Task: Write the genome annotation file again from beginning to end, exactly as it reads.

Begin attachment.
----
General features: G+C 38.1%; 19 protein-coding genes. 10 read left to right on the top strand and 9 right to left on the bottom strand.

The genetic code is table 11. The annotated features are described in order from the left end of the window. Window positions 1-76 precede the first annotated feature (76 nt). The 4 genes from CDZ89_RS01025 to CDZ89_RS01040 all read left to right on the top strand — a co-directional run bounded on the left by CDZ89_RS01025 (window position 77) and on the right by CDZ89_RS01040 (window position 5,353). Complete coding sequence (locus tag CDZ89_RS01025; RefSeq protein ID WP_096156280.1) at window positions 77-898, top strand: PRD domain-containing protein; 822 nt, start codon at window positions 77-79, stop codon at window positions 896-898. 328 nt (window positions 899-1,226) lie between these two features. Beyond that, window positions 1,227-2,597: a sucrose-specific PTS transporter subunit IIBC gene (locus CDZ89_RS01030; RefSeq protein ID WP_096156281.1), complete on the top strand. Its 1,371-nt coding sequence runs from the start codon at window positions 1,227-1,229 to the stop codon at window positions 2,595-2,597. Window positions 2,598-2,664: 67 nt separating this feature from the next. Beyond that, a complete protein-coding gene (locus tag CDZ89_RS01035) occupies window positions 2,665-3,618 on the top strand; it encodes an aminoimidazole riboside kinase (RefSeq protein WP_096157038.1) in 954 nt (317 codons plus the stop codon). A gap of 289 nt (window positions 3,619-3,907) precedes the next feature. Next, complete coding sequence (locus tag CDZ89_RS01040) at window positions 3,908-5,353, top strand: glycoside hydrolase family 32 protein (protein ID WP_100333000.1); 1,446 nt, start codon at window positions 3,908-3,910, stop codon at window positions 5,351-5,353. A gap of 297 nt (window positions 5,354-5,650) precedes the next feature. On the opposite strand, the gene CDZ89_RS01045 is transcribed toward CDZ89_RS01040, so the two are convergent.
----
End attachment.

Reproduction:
General features: G+C 38.1%; 19 protein-coding genes. 10 read left to right on the top strand and 9 right to left on the bottom strand.

The genetic code is table 11. The annotated features are described in order from the left end of the window. Window positions 1-76 precede the first annotated feature (76 nt). The 4 genes from CDZ89_RS01025 to CDZ89_RS01040 all read left to right on the top strand — a co-directional run bounded on the left by CDZ89_RS01025 (window position 77) and on the right by CDZ89_RS01040 (window position 5,353). Complete coding sequence (locus tag CDZ89_RS01025; RefSeq protein ID WP_096156280.1) at window positions 77-898, top strand: PRD domain-containing protein; 822 nt, start codon at window positions 77-79, stop codon at window positions 896-898. 328 nt (window positions 899-1,226) lie between these two features. Beyond that, window positions 1,227-2,597: a sucrose-specific PTS transporter subunit IIBC gene (locus CDZ89_RS01030; RefSeq protein ID WP_096156281.1), complete on the top strand. Its 1,371-nt coding sequence runs from the start codon at window positions 1,227-1,229 to the stop codon at window positions 2,595-2,597. Window positions 2,598-2,664: 67 nt separating this feature from the next. Beyond that, a complete protein-coding gene (locus tag CDZ89_RS01035) occupies window positions 2,665-3,618 on the top strand; it encodes an aminoimidazole riboside kinase (RefSeq protein WP_096157038.1) in 954 nt (317 codons plus the stop codon). A gap of 289 nt (window positions 3,619-3,907) precedes the next feature. Next, complete coding sequence (locus tag CDZ89_RS01040) at window positions 3,908-5,353, top strand: glycoside hydrolase family 32 protein (protein ID WP_100333000.1); 1,446 nt, start codon at window positions 3,908-3,910, stop codon at window positions 5,351-5,353. A gap of 297 nt (window positions 5,354-5,650) precedes the next feature. On the opposite strand, the gene CDZ89_RS01045 is transcribed toward CDZ89_RS01040, so the two are convergent.